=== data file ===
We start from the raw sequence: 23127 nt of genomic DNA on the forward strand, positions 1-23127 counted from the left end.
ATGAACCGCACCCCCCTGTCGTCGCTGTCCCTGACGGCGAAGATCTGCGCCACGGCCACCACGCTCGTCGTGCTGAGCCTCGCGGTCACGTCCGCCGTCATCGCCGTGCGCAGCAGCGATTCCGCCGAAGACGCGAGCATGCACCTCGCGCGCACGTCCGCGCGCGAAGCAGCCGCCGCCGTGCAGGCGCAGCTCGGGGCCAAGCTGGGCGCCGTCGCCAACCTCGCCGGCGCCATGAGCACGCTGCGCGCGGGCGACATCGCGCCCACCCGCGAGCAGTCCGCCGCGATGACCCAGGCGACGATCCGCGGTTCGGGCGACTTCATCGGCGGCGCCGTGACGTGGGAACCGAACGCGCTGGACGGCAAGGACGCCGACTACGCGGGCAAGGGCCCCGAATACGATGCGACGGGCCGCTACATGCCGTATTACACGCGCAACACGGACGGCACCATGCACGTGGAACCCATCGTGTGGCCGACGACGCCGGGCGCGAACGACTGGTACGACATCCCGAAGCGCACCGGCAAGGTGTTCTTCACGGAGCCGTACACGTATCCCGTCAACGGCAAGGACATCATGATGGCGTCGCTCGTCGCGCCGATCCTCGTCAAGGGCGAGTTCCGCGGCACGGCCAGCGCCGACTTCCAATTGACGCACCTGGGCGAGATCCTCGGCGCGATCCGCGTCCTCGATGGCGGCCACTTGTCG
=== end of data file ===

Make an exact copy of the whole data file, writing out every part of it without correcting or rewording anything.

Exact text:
We start from the raw sequence: 23127 nt of genomic DNA on the forward strand, positions 1-23127 counted from the left end.
ATGAACCGCACCCCCCTGTCGTCGCTGTCCCTGACGGCGAAGATCTGCGCCACGGCCACCACGCTCGTCGTGCTGAGCCTCGCGGTCACGTCCGCCGTCATCGCCGTGCGCAGCAGCGATTCCGCCGAAGACGCGAGCATGCACCTCGCGCGCACGTCCGCGCGCGAAGCAGCCGCCGCCGTGCAGGCGCAGCTCGGGGCCAAGCTGGGCGCCGTCGCCAACCTCGCCGGCGCCATGAGCACGCTGCGCGCGGGCGACATCGCGCCCACCCGCGAGCAGTCCGCCGCGATGACCCAGGCGACGATCCGCGGTTCGGGCGACTTCATCGGCGGCGCCGTGACGTGGGAACCGAACGCGCTGGACGGCAAGGACGCCGACTACGCGGGCAAGGGCCCCGAATACGATGCGACGGGCCGCTACATGCCGTATTACACGCGCAACACGGACGGCACCATGCACGTGGAACCCATCGTGTGGCCGACGACGCCGGGCGCGAACGACTGGTACGACATCCCGAAGCGCACCGGCAAGGTGTTCTTCACGGAGCCGTACACGTATCCCGTCAACGGCAAGGACATCATGATGGCGTCGCTCGTCGCGCCGATCCTCGTCAAGGGCGAGTTCCGCGGCACGGCCAGCGCCGACTTCCAATTGACGCACCTGGGCGAGATCCTCGGCGCGATCCGCGTCCTCGATGGCGGCCACTTGTCG